In 2018, the stone-work artisans of Gaurahari village in Uttar Pradesh’s Mahoba were lauded by the president and chief minister Adityanath for their work at a crafts summit in Lucknow. Now, a year later, they have nearly lost hope of any future for their craft and have become distrustful of government schemes for its revival or development.
In January, the chief minister launched ‘One District, One Product’ (ODOP) scheme to encourage sales and visibility of indigenous products/crafts at the district level. This flagship UP government scheme has left these villagers wary of any future support programmes.
Theirs was once a thriving and renowned craft of Gaurahari stonework, wherein they made a wide range of handicrafts, statues and ornamental utensils out of a particular coloured stone called gaura patthar. The soft texture and radiance of the stone made it suitable for such work. Over 70% of Gaurahari’s artisans were dependent on the trade.
The village is bordered by several hills made of this stone, which they mined for raw material and sold to several cities outside the state. It was among the many renowned handicraft items of Uttar Pradesh. According to state government estimates, UP alone contributes 44% of the total handicraft exports from the country. The Indian textile and handicrafts industry is one of the largest employment generators after agriculture. The sector employs seven million people, which include a large number of women and the poor. Continuous revival and development programmes are hence necessary for its sustenance.
In 2018, Gaurahari stonework was selected for the ODOP scheme. According to its guidelines, the scheme offers comprehensive support and development interventions such as skill development assistance through training programmes, production support through the establishment of a common facility centre, marketing development assistance as well as financial assistance.
However, according to the artisans, hardly any of these promises have materialised. ODOP’s website though proudly showcases Gaurahari craft as its project from Mahoba district.
Kalindi, an artisan and master trainer, said: “The art of stone craft is dying. Our village was selected for the implementation of this scheme twice and even the budget had been passed. But I don’t know why it hasn’t been released yet. I even requested the DM to intervene so that the craft stays alive. They involved NGOs for its implementation and they just focus on the number of items produced to meet targets after which there is no looking back.”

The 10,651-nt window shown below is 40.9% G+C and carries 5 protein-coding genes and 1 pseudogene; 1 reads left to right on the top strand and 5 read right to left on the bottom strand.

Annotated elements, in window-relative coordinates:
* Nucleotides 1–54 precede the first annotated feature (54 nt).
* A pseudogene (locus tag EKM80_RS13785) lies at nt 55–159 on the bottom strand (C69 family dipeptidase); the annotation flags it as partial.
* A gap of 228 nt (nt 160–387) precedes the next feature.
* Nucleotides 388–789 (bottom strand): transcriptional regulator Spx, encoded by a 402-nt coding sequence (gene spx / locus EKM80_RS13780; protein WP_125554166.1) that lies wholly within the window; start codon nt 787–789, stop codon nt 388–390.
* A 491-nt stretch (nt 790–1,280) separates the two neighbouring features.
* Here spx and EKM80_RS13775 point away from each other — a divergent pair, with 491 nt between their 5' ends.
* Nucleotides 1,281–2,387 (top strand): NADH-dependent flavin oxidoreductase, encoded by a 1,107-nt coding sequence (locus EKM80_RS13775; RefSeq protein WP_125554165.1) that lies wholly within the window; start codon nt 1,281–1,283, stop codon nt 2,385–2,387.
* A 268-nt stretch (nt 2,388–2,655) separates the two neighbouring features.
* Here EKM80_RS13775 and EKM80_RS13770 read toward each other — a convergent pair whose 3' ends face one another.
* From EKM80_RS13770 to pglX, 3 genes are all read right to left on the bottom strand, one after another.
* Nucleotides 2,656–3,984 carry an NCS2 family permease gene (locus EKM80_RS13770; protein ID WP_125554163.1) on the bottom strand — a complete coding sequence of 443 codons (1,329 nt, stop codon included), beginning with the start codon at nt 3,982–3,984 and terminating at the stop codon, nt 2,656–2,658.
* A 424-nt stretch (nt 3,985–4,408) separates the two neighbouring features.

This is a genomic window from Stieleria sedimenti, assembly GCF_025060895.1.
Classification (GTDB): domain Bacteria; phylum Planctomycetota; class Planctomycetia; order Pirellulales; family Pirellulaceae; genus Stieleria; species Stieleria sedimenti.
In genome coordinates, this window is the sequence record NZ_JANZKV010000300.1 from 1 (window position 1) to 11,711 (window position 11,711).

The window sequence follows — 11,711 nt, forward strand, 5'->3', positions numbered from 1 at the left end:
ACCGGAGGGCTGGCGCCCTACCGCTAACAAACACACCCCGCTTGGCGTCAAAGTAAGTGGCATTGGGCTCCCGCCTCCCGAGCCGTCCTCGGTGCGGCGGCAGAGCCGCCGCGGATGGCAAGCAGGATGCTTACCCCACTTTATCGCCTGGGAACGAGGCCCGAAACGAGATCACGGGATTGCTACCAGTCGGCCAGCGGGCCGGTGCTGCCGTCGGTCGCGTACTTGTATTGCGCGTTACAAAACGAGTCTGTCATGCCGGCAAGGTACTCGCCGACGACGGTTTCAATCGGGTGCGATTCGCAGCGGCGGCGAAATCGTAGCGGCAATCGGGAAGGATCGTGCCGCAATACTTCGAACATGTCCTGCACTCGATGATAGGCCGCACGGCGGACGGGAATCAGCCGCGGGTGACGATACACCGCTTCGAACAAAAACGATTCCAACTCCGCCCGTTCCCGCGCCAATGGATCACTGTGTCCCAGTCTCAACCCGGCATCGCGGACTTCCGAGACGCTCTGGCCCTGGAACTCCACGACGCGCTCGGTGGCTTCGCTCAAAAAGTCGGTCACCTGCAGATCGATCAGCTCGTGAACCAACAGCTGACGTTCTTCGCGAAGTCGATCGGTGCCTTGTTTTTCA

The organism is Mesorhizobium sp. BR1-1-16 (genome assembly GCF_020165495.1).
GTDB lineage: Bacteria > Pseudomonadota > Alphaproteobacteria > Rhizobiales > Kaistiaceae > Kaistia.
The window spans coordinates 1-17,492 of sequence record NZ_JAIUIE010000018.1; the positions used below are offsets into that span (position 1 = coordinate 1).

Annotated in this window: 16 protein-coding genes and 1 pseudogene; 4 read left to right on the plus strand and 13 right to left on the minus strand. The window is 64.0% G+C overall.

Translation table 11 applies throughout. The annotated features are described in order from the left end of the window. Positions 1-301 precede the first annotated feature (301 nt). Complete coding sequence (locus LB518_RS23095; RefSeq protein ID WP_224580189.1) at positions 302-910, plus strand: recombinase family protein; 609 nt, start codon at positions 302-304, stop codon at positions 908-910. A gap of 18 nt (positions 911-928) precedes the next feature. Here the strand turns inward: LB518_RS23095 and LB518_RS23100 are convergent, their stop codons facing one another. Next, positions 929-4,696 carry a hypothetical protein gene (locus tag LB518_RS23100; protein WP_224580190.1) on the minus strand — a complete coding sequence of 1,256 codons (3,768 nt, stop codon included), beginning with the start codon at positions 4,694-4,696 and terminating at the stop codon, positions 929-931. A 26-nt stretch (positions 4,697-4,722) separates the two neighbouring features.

His sense of dejection was palpable, as he added: “I am against such schemes now. Next time it comes, I will not teach anyone and others like me will also not participate.”
The only component of the programme that has been implemented so far is the training sessions, which were plagued with problems too. He reports that: “In this village itself, around 400 people have received training, of which I myself have trained 200-250 people. They should have chosen more number of youth in the age group of 18-25. Women take the most interest in this work. But there were even people from the 70+ age group selected in the training programme.”
The trainees too feel deceived for not having received any of the proposed benefits. Parvati, an artisan who had received the training sessions, said, “I have been trained in the workshop but haven’t received any payment yet. How will I know why this is so? Is it the people from the top or the middlemen? When our boss isn’t receiving payments, how will he pay us? It takes months of instruction to be able to start making one’s own pieces. We can’t do this and start delivering on orders just within a few days of training.”
Virendra Kumar Verma, another trainer, said, “I was enthusiastic initially about this initiative, but don’t feel the same now. We had gone to Lucknow last year for an event attended by the president and chief minister, where there were good sales.”Post this, things have only gone downhill.
He says, “According to the scheme guidelines, the trainees should receive Rs 200 per class and the trainers also are supposed to receive a fee. Tools are also to be given to the students. Only 25 people have received these so far, and we have sent a list of 100 people who are yet to receive them. With all of these delays, I don’t think this scheme will work.”
To top it all off, government imposed-norms have placed the final nail in the coffin of Gaurahari craft. The reserves of gaura patthar are no longer freely available to be mined. An accident that happened at a mining site in 2016 leading to the death of two labourers employed by a private contractor lead to a blanket ban on mining in the area. The erstwhile dumpsite for the mined rock is now the only reserve. To compensate for the shortfall, the local authorities had a novel ‘solution’, as reported by Virendra Kumar, “Out of two trainings, they have mandated training in brass statue making also this time. Why did they do this, when the scheme is about one district and one product?”
The DM of Mahoba offers various reasons for why brass has been included in the programme: “There were 4-5 casualties caused sometime back when the gaura stone was being mined, after which its mining was banned. So, as a substitute, we proposed brass products which were doing well. We have now given a proposal for a brass product training institute. Training for gaura craft hasn’t happened much, and we have had a meeting about this in the village.”